Our love/hate relationship with Wikipedia

We see again in this morning's Washington Post yet another example of why Wikipedia inspires such an overarching rainbow of emotions, from wonderment, appreciation and even awe to skepticism, disdain and distrust.

I've added my share of skepticism and distrust, but I'd be less than candid if I didn't acknowledge that I use Wikipedia in my work on a fairly regular (if guarded) basis. Put me down for some appreciation, too.

But today's rainbow color is bemusement as the Post paints a somewhat snickering portrait of the process by which Wikipedians determine whether or not any given entry meets the online encyclopedia's "notability guidelines.”

The lead anecdote involves a Canadian "thrash folk” band called "The Shiny Diamonds” whose Wikipedia entry was judged wanting in the notability department, sparking this reaction from its singer: "I urge whatever Internet-snob wiki-geeks who deem our band 'non-notable' to look at their own lives. The Internet is about sharing and the point of Wikipedia is that there's room for everything."

Not on Wikipedia there isn't, even though "the free encyclopedia that anyone can edit” recently surpassed 1.5 million English entries. Someone has to keep out the riff-raff for Wikipedia to be taken seriously and remain useful. Recognize anyone it this Post description from the Post?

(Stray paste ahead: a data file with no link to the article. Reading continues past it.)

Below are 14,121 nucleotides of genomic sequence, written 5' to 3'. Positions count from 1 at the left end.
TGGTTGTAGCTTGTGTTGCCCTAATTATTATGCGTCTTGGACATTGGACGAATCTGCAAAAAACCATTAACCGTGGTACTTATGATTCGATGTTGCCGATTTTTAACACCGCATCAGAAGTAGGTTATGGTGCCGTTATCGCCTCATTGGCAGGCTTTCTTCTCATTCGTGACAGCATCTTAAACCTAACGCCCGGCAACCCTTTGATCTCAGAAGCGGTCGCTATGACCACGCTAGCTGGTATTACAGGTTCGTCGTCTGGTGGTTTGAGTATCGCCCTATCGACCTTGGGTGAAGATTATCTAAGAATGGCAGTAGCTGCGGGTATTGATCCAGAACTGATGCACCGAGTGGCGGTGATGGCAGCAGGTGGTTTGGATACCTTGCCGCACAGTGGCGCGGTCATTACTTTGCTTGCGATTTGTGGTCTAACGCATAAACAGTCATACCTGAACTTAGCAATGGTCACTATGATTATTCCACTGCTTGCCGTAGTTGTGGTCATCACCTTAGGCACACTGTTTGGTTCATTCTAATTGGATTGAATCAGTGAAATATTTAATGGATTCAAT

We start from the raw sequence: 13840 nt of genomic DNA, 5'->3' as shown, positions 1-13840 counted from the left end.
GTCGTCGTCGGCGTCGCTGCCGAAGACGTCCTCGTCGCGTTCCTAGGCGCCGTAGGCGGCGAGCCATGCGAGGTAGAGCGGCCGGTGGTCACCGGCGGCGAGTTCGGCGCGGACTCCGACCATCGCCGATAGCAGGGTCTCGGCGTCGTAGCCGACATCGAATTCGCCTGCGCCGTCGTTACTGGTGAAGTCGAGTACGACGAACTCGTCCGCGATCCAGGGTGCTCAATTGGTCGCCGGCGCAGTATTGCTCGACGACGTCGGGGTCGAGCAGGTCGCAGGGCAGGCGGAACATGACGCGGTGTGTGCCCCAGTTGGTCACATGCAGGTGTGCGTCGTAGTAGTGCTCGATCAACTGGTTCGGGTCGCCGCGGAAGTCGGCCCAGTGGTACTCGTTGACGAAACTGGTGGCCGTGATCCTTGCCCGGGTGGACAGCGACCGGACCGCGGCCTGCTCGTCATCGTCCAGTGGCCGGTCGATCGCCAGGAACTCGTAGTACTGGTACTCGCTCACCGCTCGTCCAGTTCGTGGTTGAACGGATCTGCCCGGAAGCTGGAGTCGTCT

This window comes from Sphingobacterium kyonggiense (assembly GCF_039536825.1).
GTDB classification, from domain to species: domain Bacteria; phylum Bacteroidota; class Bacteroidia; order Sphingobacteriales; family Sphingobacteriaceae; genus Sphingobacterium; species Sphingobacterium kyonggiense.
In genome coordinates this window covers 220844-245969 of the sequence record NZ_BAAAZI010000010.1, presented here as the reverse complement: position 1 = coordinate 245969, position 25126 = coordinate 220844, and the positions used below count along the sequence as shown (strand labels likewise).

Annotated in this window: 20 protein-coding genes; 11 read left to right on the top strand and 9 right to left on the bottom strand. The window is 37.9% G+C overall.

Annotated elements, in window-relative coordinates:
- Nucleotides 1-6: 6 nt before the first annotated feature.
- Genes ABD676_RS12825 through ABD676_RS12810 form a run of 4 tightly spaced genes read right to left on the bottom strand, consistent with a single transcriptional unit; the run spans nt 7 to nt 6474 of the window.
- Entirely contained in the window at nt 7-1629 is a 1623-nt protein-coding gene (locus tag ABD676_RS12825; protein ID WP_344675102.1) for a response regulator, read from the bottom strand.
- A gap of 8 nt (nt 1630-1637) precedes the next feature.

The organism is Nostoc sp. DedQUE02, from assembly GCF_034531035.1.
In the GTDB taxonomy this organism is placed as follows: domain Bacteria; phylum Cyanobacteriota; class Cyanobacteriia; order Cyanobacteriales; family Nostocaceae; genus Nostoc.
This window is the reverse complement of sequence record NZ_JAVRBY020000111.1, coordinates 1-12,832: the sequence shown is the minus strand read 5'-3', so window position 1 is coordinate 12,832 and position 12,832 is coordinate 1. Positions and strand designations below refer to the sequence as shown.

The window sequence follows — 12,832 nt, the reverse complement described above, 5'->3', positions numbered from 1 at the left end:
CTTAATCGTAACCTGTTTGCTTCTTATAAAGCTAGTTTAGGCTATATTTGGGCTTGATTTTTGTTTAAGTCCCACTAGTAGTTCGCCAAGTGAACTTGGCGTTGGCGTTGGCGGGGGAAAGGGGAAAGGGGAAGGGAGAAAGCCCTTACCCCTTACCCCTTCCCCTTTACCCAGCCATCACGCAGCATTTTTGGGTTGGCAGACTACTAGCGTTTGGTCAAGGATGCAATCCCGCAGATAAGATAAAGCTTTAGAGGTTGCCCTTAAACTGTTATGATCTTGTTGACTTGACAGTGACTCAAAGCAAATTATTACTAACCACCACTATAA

"So who are these editors, the nameless sages who can bestow or withhold the cachet of Wikidom as they please? In Wiki terminology -- and this is a realm piled high with terminology -- these editors are called "administrators" and they get their jobs after being nominated and voted in by the great mass of Wikipedia contributors. (Fairness and diligence and a track record for good writing and editorial decisions earn you the nod.) There are just over 1,000 administrators at any one time, and none of them are paid. Generally, they are men in their 20s or 30s with jobs in the computer field. … It's also safe to assume these are people with a lot of time on their hands.”

The writer just couldn't resist that last little line, and while it certainly sounds like the type of thing that might have flowed off of my own fingers on another day, I'm not so sure the snarkiness is warranted in this case. Go take a look at the types of entries these wiki editors are slogging through in order to maintain a minimum standard of "notability.”

Here are a few examples from the most recent list of candidates for deletion: Impact Pro Wresting and Geekbrief and Fantasy Wargaming and the Influence of J.R.R. Tolkien. There are hundreds more at any given moment.

I can see why the job needs to be done … and I am darn glad I don't have to do it.

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